Academic journal article The Geographical Review

Was 1992-2000 the Best of Times for American Urban Neighborhoods?*

Academic journal article The Geographical Review

Was 1992-2000 the Best of Times for American Urban Neighborhoods?*

Article excerpt

Beginning in 1992 the U.S. economy expanded for an unprecedented 120 consecutive months into the year 2001, when it began to slow down. During the 1992-2000 period, jobs increased at an annual average of more than 2.6 million, or 2.2 percent a year (U.S. Census Bureau 2000a; Hughes and Seneca 2001a, 2001b). The annual unemployment rate fell from 7.5 percent in 1992 to 4.0 percent in 2000 (U.S. Census Bureau 2001). Per capita personal consumption expenditures rose from $17,800 to $21,900 in 1996 dollars (U.S. Census Bureau 2000a). The homicide rate fell from 9.3 per 100,000 people to 6.3 (U.S. Census Bureau 2000a). Pew Foundation researchers reported that 20 percent of Americans trusted the federal government to do what is right always or most of the time in 1994, and the proportion increased to 39 percent by 1997 (Pew Research Center 1998, 4). Pew attributed the increasing trust to good times.

In New Jersey, the study area for this research, the economic picture was even greener. New Jersey, along with Connecticut, had the highest per capita income among states for several decades, and employment increased even more in New Jersey than in the nation as a whole, especially later in the decade. The U.S. average annual employment growth rate from December 1997 to December 2000 was 2.0 percent, compared with 2.3 percent in New Jersey. New Jersey's unemployment rate fell from 8.5 percent in 1992 to 3.8 percent in 2000. James Hughes and Joseph Seneca consider the growth during the second half of the 1990s extraordinary (2001a).

It was literally the best of economic times for the United States as a whole and New Jersey in particular, but how far into the urban fabric did the wealth penetrate? Did people perceive that their neighborhood benefited? Indirect answers to these questions can be obtained by looking at U.S. census tract and block data or by interviewing neighborhood leaders. However, neighter census data, which measure increases in housing values and rents and increasing incomes and lower unemployment rates between 1990 and 2000, nor perceptions of community leaders necessarily reflect how people perceive and value change in their surroundings. The only way to find out what people perceive is to ask them. Using New Jersey, the most urban and affluent state, as the study area, I report on research that addressed two questions: what proportion of respondents perceived that their neighborhood did not benefit much or at all during the economic expansion, and what neighborhood environmental attributes and respondent characteristics are associated with perceptions of no neighborhood benefits.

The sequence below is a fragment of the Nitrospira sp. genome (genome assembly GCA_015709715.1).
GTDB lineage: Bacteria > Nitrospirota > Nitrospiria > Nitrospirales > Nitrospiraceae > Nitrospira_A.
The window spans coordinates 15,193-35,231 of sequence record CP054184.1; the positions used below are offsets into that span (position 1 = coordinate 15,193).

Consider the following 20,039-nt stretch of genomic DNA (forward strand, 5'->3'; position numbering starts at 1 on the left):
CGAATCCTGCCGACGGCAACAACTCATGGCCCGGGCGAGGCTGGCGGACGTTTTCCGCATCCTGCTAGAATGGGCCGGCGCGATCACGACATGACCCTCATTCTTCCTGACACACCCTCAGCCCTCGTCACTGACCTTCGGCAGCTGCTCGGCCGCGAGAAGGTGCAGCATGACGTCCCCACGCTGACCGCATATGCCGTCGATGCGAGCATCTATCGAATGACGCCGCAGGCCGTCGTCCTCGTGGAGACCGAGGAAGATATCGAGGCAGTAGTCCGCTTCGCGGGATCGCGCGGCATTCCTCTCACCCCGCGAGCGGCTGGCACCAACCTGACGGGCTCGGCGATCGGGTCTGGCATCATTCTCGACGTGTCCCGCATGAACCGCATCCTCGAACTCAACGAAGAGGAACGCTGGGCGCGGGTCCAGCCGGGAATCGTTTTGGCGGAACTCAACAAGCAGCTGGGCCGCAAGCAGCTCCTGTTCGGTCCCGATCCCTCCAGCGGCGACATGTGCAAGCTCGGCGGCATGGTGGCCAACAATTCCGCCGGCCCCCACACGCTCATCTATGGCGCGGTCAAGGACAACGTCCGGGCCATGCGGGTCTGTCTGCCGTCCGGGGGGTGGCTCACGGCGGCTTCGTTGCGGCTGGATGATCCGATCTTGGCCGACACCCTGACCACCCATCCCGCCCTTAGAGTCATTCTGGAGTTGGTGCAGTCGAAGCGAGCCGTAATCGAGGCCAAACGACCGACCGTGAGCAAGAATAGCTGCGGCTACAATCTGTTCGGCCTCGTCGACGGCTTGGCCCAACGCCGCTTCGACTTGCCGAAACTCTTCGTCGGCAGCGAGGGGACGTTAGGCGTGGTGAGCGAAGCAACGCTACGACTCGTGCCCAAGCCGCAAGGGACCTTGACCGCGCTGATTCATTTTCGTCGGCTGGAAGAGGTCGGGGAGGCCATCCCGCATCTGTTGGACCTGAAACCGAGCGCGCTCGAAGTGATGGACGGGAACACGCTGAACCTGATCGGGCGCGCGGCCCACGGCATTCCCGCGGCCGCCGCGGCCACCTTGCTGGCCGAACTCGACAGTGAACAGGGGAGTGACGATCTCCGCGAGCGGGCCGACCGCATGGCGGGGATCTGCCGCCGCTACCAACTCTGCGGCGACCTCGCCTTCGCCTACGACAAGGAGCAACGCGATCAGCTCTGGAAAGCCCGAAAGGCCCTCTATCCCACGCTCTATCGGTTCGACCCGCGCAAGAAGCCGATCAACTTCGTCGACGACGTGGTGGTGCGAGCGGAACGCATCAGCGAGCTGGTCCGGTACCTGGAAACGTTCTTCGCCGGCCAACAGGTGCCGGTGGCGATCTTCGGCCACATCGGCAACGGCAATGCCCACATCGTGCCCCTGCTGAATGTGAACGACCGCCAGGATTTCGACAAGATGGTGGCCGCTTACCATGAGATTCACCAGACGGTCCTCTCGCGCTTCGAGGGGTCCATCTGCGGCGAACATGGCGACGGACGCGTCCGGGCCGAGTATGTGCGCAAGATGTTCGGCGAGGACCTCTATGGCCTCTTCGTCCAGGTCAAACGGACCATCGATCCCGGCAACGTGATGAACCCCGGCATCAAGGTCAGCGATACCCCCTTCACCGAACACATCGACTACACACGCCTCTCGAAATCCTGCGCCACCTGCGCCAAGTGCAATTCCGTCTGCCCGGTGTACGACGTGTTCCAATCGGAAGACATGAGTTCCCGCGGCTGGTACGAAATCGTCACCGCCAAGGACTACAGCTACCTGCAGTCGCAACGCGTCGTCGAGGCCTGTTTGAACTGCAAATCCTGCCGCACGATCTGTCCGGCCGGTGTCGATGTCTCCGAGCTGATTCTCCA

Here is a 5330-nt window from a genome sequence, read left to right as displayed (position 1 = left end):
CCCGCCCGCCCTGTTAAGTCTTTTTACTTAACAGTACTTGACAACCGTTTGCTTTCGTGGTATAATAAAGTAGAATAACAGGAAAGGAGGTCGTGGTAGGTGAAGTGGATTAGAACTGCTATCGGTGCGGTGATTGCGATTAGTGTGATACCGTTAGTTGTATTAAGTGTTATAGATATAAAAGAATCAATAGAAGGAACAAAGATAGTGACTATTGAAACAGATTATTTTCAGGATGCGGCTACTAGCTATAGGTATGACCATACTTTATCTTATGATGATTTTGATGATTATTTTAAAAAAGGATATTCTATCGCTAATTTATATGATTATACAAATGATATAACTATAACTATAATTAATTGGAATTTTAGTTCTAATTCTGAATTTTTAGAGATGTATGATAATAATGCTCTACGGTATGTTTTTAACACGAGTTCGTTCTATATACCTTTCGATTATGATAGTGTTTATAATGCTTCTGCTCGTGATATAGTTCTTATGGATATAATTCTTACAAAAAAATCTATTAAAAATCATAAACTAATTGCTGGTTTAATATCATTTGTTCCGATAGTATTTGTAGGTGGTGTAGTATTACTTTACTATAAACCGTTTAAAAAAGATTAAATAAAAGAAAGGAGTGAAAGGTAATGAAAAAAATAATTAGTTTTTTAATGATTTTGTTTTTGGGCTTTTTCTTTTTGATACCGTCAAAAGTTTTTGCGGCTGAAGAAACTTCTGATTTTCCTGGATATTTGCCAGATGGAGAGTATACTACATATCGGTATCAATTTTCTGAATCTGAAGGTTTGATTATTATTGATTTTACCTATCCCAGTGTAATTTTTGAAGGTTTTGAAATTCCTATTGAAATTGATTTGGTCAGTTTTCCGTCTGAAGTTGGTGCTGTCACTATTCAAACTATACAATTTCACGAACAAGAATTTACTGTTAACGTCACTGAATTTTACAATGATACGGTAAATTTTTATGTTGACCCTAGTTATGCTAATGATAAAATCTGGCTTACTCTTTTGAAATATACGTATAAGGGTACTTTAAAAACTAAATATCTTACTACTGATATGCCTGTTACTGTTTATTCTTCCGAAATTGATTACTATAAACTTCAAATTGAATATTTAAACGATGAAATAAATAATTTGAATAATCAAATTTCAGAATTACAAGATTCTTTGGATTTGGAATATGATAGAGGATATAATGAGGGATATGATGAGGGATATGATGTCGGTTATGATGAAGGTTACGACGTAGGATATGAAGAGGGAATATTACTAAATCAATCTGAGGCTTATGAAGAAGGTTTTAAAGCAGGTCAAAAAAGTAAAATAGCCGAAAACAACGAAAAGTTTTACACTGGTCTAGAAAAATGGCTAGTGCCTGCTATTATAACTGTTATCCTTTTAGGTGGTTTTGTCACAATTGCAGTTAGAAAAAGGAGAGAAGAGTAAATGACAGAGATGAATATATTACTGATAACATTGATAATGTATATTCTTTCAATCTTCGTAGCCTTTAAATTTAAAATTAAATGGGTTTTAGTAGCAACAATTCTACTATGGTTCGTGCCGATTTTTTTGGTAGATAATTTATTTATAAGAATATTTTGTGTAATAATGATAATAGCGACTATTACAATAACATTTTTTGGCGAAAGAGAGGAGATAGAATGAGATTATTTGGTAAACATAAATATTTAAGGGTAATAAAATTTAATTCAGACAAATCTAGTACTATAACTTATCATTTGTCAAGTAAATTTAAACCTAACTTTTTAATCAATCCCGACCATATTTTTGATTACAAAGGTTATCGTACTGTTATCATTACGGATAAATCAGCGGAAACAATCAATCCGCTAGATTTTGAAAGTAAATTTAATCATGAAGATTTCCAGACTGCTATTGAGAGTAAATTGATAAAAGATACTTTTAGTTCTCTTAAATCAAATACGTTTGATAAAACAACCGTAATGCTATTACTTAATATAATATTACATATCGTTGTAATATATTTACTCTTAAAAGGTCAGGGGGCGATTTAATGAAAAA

Neighborhood location should be an important indicator of expected answers. David Harvey, among others, argues that globalization has led to the creation of immense wealth in some places and poverty in others (2000). Capitalism, he contends, has further separated upper- and middle-income people and the places in which they live from poor people and their places of residence. The literature suggests that during the 1990s affluence increased more in suburbs than in inner cities. This was especially true in New Jersey, where the wealth belt is concentrated in suburban areas (Burchell, Dolphin, and Galley 2000; Hughes and Seneca 2001a). David Herszenhorn contrasts "rich states, poor cities, and mighty suburbs," pointing out the stark contrast between the poverty of some cities and the nearby "leafy affluence" of New Jersey's many wealthy suburbs (2001, 39). African Americans, Latinos, and poor people, of whom disproportionate numbers live in economically stressed neighborhoods, should be a relatively large part of the no-neighborhood-benefit group (Keating and Krumholz 1999; Metzger 2000).

Exceptions may exist. For example, some residents of stressed neighborhoods may feel better about their neighborhood because of new developments and rehabilitation, such as brownfield cleanup and redevelopment. Another exception may be suburban residents who perceive that the economic boom led to an invasion of their neighborhood by new developments that caused more traffic, resulted in loss of open space, and required them to pay higher taxes for new schools. …

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